Mental illness is a thief of many disguises. Sometimes it’s loud, barging through doors, exploding through cupboards and rattling every internal wall.
Other times it can be stealthy, sneaking in quietly through windows you didn’t know you’d left open, taking things you don’t notice until suddenly your world looks entirely barren and unfamiliar. Joy, passion, love, life…it grabs, gathers, hustles and hoards, sometimes taking until there is no more.
This week would have been my sister’s 34th birthday, but she will forever stand at 31. In an odd twist of fate later this year I will ring in my 32nd, surpassing the race she ran because mental illness stole her, too.
It seemed I was simultaneously celebrating and honoring her when I recently met with celebrity yoga instructor Seane Corn to talk about yoga, body image, addiction and how it all came together in Yoga and Body Image, a book she contributed to.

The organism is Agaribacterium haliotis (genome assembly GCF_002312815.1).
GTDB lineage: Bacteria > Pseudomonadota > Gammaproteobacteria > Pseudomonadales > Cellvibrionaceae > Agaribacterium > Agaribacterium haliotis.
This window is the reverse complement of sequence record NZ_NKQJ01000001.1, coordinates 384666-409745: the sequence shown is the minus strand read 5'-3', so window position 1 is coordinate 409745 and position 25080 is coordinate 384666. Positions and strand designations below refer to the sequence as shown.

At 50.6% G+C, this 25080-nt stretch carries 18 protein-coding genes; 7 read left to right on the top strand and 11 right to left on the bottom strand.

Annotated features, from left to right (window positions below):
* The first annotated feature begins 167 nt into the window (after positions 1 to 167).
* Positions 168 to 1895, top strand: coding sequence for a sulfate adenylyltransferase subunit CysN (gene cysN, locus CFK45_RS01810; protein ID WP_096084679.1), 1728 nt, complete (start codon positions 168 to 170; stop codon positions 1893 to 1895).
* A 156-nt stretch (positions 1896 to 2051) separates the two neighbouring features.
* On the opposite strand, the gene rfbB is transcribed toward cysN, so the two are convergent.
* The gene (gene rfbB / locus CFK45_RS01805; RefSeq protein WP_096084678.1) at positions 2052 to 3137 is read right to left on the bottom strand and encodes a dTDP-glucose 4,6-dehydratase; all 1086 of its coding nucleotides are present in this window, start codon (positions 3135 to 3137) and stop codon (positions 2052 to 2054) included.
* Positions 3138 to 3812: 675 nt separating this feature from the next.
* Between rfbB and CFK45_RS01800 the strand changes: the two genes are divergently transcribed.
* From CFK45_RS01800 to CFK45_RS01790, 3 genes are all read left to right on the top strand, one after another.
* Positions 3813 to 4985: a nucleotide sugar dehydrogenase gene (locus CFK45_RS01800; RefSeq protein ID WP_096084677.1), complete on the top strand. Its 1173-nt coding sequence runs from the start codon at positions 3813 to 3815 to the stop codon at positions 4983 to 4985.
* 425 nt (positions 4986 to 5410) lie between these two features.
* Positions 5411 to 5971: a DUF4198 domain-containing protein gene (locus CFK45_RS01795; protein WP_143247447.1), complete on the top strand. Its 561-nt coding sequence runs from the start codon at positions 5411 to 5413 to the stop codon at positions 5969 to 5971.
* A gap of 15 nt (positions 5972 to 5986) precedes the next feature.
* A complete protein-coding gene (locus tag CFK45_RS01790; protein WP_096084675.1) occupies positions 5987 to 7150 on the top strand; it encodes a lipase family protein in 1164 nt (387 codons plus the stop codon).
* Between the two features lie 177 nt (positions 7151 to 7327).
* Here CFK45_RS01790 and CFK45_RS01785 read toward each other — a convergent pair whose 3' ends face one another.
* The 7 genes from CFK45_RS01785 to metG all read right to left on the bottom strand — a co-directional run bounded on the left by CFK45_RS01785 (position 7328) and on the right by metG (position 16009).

Before I met with her I posted to my family on Facebook, “Amy would be so jealous…and excited. And jealous.”
She was a passionate yoga instructor who passed away in 2012 from the combination of an eating disorder and alcoholism. I don’t hesitate to state that because it’s the truth and only from truth can we understand, learn, change and improve.
As I sat with Seane talking about the importance of people needing the truth on these often hidden topics all I could see was Amy’s wild mane of hair, empathetic heart and fierce ambition reflected in Seane’s.
I would have loved to see Amy sitting across the table from her, firing question after question, sharing her own story. I would have loved to hand her books I’ve worked on that have felt so much like talismans in honor of her life, that could have supported the battle she fought. But I can’t, because she’s not here. And she’s not the only one.
Robin William’s supposed suicide last week is another shadow that communicates to a greater number of people the struggle of mental illness. His passing follows a long history of depression and had me thinking of Philip Seymour Hoffman’s death earlier this year from a heroin relapse after more than two decades clean.
In these moments where so many people grieve for one person there’s a sense of larger family and united love that is overwhelming to me. We saw something in one person that was significant to us. And that’s pretty amazing when you think about it.